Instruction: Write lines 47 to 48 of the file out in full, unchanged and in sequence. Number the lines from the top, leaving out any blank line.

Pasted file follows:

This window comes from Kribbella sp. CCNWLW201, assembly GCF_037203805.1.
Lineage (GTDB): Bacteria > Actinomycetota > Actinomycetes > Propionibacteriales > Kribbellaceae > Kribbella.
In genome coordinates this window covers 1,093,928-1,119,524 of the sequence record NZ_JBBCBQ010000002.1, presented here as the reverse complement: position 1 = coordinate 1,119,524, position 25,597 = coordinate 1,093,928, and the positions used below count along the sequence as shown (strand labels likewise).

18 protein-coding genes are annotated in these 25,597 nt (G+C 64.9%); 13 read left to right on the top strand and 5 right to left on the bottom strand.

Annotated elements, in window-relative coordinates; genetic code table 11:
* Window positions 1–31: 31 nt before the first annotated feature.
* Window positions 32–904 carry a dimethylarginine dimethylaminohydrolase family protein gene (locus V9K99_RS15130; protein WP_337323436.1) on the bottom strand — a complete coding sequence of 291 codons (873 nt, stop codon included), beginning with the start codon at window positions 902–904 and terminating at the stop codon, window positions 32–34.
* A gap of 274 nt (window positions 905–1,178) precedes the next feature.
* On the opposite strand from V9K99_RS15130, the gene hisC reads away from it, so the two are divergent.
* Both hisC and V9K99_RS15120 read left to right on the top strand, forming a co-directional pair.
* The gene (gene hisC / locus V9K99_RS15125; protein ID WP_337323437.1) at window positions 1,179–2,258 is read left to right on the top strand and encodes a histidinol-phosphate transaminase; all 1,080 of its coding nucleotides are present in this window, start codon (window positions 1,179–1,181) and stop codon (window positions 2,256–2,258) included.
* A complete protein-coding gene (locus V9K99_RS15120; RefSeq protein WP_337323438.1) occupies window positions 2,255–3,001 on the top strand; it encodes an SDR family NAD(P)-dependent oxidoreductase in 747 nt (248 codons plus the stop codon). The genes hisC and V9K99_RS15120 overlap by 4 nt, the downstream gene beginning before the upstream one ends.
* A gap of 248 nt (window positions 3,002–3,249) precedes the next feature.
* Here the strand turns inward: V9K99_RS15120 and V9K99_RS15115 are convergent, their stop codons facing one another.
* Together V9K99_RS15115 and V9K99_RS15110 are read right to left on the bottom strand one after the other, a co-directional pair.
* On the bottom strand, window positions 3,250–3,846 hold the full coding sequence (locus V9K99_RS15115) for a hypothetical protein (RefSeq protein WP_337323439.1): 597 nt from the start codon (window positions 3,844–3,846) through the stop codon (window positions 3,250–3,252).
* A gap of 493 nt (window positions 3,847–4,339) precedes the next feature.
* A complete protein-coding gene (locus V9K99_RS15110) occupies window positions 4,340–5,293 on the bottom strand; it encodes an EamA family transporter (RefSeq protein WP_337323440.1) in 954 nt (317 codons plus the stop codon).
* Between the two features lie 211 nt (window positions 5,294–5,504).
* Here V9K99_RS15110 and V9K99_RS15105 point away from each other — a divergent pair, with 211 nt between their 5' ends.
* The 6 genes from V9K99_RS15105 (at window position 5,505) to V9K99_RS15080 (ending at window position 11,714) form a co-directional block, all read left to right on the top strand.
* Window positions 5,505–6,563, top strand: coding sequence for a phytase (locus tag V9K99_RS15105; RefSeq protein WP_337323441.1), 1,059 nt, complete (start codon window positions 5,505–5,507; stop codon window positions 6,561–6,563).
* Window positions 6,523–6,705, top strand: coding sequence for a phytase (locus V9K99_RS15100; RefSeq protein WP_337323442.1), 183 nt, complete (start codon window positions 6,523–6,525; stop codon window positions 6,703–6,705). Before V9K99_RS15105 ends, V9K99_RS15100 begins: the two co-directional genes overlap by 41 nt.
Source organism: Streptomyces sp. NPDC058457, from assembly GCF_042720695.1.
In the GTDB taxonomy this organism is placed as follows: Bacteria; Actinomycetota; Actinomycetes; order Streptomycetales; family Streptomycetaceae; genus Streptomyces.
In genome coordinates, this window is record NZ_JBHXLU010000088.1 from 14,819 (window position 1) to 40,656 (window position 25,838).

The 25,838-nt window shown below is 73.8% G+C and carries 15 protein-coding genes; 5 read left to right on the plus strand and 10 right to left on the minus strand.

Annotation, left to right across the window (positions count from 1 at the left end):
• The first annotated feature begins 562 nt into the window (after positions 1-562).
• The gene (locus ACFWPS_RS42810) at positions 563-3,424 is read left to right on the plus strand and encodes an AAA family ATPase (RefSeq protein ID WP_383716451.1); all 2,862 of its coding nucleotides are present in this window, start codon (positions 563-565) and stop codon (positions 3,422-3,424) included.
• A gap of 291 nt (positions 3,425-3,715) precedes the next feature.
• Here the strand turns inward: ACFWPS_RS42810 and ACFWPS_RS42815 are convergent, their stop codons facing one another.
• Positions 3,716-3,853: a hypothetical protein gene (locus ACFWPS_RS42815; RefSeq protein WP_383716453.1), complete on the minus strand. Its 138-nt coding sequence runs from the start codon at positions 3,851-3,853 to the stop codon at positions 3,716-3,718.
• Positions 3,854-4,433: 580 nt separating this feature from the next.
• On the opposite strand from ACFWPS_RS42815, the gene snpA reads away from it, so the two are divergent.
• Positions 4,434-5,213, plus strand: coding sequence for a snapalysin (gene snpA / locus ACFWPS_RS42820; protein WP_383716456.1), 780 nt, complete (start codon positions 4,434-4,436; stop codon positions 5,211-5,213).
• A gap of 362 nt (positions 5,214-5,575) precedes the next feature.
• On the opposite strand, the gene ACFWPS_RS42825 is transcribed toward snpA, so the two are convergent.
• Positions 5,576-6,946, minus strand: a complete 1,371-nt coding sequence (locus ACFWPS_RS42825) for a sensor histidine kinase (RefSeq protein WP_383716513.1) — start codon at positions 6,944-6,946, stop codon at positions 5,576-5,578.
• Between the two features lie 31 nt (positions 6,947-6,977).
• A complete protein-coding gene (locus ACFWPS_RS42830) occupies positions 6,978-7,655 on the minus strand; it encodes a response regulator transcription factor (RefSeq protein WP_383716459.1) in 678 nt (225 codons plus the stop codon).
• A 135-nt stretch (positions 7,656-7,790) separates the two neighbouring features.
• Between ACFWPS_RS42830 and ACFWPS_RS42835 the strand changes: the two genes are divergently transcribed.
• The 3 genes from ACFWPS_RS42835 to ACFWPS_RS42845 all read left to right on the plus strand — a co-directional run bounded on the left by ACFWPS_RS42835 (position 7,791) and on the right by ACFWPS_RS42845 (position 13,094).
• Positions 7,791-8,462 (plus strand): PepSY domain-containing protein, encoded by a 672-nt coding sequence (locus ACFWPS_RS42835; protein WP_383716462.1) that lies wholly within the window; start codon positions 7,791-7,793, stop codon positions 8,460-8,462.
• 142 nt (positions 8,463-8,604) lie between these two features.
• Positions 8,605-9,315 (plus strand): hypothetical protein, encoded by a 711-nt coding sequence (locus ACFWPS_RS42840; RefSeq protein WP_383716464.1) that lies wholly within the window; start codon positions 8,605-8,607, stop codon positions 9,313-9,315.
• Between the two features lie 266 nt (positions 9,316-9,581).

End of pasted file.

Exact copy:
• Positions 8,605-9,315 (plus strand): hypothetical protein, encoded by a 711-nt coding sequence (locus ACFWPS_RS42840; RefSeq protein WP_383716464.1) that lies wholly within the window; start codon positions 8,605-8,607, stop codon positions 9,313-9,315.
• Between the two features lie 266 nt (positions 9,316-9,581).